The police asked me “Are you Eche Yambung?” ‘Eche’ means ‘sister’ and ‘Yambung’ means ‘brother’. I told them to call me either Yambung or Eche but not Eche Yambung. Then they asked me about my profession. I informed them that I was part of the trans men’s community, consultant with an NGO SAATHII and President of Empowering Trans Ability, an organization that focussed on community mobilization and advocacy on inclusion of queer people in the family sphere, education, livelihood, the government sector, laws and policies.

Next I was asked if it was possible for love or marriage to happen between two women. I said, “Why not? It depends on individual preferences and mutual understanding between two people.” Then they wanted to know where Tang and Dona were. I said that I had last met them on January 19 but after that I didn’t know where they had gone. The police then warned me that if I didn’t disclose their location, they would punish me!

I felt very angry at this and repeated my earlier answer. I told the police to go ahead and punish me and keep me in prison, but I didn’t know where the couple was.

The same afternoon, at around 1.45 pm, Premlata reached the police station. She asked why I had been arrested. The police informed her that I had been arrested under Section 377, and so I wouldn’t be released. According to the warrant, Tang was accused No. 1 and I was accused No. 2. This was a clear case of misuse of the law – Dona and Tang were both adults, and how could Section 377 be applicable just because they were a lesbian-trans man couple? And this was happening in spite of the Honourable Supreme Court’s NALSA verdict on transgender rights!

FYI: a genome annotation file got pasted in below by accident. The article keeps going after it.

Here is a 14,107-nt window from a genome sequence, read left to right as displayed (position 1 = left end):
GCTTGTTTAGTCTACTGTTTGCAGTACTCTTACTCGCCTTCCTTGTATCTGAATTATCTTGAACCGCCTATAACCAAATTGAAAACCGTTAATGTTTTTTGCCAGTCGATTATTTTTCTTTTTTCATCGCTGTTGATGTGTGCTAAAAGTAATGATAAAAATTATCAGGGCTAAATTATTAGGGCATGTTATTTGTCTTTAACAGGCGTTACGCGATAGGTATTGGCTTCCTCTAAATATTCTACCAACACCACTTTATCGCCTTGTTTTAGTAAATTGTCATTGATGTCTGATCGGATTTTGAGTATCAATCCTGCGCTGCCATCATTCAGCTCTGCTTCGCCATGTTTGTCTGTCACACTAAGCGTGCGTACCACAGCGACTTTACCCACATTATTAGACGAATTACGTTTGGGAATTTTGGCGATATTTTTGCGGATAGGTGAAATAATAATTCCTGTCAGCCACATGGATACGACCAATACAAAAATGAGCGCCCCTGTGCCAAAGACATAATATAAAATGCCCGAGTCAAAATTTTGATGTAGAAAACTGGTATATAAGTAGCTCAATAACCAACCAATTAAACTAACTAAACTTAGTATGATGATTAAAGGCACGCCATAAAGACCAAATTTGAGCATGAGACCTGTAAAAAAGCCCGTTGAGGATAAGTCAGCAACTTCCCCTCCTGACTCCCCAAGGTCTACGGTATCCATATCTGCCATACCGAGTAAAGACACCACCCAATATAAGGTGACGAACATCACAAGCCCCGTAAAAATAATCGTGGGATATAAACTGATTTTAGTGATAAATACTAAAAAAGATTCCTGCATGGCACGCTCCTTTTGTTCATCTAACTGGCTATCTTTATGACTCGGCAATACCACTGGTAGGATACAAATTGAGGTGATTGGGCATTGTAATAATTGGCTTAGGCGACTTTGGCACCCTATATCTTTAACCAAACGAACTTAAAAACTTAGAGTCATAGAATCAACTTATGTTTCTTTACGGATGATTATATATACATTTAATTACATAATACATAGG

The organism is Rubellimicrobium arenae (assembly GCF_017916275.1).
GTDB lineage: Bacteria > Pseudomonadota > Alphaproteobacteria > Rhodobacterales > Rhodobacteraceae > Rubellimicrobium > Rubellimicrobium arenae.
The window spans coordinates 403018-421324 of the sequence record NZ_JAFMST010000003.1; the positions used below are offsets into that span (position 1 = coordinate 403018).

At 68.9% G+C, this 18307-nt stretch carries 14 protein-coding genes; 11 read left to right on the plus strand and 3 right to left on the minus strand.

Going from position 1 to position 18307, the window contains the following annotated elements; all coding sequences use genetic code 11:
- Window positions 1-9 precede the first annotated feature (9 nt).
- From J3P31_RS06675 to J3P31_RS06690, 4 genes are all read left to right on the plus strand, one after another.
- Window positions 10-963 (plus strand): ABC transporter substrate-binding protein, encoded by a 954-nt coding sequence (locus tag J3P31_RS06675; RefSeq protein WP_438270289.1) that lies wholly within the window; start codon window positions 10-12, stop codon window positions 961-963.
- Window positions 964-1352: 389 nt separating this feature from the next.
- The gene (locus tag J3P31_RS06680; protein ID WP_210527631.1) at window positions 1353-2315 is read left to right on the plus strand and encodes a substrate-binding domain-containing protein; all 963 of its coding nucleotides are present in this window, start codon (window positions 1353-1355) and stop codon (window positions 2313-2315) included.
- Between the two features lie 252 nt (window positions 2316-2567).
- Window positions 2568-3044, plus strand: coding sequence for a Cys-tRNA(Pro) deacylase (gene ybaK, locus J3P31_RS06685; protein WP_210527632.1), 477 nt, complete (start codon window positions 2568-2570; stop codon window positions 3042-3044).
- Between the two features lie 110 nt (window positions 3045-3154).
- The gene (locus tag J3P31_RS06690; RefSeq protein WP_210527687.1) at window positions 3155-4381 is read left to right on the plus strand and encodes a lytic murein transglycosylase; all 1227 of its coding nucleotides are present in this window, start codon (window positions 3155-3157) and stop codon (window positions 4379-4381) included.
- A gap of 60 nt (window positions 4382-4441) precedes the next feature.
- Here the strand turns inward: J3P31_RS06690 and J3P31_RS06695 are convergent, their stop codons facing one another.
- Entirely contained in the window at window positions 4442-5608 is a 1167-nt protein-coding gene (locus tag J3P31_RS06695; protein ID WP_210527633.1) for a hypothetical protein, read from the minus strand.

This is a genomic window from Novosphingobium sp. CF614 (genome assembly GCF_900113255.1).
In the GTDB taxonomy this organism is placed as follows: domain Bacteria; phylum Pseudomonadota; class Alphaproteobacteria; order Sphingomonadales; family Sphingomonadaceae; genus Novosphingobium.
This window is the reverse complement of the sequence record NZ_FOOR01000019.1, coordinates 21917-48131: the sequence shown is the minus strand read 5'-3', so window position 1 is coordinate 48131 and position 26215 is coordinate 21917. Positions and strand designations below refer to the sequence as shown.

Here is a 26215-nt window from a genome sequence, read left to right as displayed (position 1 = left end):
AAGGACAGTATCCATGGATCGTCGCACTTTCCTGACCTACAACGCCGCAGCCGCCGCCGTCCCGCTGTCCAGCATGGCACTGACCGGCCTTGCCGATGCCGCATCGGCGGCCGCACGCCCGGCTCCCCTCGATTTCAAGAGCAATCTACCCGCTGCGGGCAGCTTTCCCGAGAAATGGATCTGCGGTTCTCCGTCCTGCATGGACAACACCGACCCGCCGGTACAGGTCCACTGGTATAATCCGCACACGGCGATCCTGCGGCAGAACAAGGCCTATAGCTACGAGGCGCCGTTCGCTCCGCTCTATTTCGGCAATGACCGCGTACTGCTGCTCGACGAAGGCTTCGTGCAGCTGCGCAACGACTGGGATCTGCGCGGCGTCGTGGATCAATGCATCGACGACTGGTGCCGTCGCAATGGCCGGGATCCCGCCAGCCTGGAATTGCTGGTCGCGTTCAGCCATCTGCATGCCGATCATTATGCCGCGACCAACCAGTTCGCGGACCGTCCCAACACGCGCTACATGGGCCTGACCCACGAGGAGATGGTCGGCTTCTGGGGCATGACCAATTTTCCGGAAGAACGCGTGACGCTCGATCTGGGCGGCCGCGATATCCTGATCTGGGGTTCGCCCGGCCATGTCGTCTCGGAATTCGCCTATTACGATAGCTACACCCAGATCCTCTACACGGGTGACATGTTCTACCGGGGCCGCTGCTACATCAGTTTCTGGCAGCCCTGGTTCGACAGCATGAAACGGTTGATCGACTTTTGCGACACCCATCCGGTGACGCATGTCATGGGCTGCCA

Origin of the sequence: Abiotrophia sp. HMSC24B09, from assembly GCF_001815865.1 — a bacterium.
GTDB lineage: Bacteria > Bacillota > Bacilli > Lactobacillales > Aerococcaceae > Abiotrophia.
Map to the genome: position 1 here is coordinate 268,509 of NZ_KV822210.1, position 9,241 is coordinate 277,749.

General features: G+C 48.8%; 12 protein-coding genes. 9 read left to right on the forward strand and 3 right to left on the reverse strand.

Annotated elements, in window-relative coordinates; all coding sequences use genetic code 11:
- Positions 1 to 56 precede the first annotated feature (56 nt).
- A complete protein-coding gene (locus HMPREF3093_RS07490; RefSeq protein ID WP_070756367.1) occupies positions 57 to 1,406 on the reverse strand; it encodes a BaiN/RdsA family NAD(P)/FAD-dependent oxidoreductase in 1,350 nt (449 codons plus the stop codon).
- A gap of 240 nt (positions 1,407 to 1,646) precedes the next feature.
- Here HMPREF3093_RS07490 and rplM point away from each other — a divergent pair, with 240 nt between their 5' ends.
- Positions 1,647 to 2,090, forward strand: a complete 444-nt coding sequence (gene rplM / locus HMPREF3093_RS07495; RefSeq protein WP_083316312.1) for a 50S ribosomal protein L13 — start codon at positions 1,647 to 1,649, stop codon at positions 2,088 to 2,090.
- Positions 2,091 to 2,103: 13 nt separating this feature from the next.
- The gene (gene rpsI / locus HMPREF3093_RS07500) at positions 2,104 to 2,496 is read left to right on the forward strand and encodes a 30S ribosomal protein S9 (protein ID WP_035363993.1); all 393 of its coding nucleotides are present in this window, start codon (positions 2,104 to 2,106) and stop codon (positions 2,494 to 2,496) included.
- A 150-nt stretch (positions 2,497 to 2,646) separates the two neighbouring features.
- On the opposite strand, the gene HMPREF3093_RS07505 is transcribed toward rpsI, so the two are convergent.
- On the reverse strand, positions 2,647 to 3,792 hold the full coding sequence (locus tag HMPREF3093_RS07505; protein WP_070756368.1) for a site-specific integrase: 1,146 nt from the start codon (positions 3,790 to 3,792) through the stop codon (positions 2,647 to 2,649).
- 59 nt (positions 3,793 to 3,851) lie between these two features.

After nearly 11 hours at the police station, Premlata finally managed to have me released. I was dizzy and weak with hunger. I was told that I would be called again if necessary.

On February 3, 2018, Dona and Tang were to appear before Ningthoujam Lanleima, Chief Judicial Magistrate (Imphal East), whose court was located in the Manipur High Court complex. They planned to surrender before the court and seek bail. Along with Randhoni Lairikyengbam, Senior Program Manager at SAATHII, Imphal, I too went to the court. Both HRLN lawyers Rakesh and Premlata were also present.

After clarifying with Dona that she had left with Tang without any force and hearing the entire matter, the court ruled that both Dona and Tang were adults and if they wanted to stay together with mutual consent, their wishes had to be respected. I too vouched for the fact that both Dona and Tang were majors.

The court also noted that the Honourable Supreme Court had issued a verdict that transgender people were a vulnerable section of society, whose rights had to be protected. The court did not mention anything in relation to Section 377.

As a matter of legal formality, Dona and Tang appeared once before the police and the case against Tang was winded up. The couple is now living together and running their grocery shop as before to earn a livelihood.

The question that keeps bothering me is when will the rights of queer people be truly respected in our society?

Read the order of the Chief Judicial Magistrate (Imphal East) in the matter of Dona and Tang’s personal rights here – Editor.

Visit this page for more details on the Varta Community Reporters Training and Citizen Journalism Programme – Editor.

About the main photo: Author of this article Oinam Hemabati, also known as Yambung, speaking at a community event in Manipur. Photo credit: Pawan Dhall